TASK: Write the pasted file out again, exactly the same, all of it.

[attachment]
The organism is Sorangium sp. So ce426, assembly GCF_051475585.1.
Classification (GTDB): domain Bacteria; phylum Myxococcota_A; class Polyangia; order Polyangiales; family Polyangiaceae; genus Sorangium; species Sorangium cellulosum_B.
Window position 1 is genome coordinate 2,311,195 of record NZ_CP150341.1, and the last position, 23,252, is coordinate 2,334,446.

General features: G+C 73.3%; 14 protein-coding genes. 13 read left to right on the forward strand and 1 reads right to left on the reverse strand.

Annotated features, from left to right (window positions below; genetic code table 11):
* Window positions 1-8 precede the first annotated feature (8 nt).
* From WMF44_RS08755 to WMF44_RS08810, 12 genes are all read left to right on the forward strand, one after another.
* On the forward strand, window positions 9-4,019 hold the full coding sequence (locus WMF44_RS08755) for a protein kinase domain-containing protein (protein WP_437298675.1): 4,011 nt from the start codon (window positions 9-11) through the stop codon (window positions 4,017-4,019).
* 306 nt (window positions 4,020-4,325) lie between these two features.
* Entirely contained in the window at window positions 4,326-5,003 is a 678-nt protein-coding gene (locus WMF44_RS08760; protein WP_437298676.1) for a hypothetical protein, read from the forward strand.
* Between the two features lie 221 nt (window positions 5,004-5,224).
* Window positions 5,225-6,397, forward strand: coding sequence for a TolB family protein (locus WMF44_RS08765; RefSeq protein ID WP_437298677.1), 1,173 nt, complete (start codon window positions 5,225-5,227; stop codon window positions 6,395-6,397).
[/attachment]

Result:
The organism is Sorangium sp. So ce426, assembly GCF_051475585.1.
Classification (GTDB): domain Bacteria; phylum Myxococcota_A; class Polyangia; order Polyangiales; family Polyangiaceae; genus Sorangium; species Sorangium cellulosum_B.
Window position 1 is genome coordinate 2,311,195 of record NZ_CP150341.1, and the last position, 23,252, is coordinate 2,334,446.

General features: G+C 73.3%; 14 protein-coding genes. 13 read left to right on the forward strand and 1 reads right to left on the reverse strand.

Annotated features, from left to right (window positions below; genetic code table 11):
* Window positions 1-8 precede the first annotated feature (8 nt).
* From WMF44_RS08755 to WMF44_RS08810, 12 genes are all read left to right on the forward strand, one after another.
* On the forward strand, window positions 9-4,019 hold the full coding sequence (locus WMF44_RS08755) for a protein kinase domain-containing protein (protein WP_437298675.1): 4,011 nt from the start codon (window positions 9-11) through the stop codon (window positions 4,017-4,019).
* 306 nt (window positions 4,020-4,325) lie between these two features.
* Entirely contained in the window at window positions 4,326-5,003 is a 678-nt protein-coding gene (locus WMF44_RS08760; protein WP_437298676.1) for a hypothetical protein, read from the forward strand.
* Between the two features lie 221 nt (window positions 5,004-5,224).
* Window positions 5,225-6,397, forward strand: coding sequence for a TolB family protein (locus WMF44_RS08765; RefSeq protein ID WP_437298677.1), 1,173 nt, complete (start codon window positions 5,225-5,227; stop codon window positions 6,395-6,397).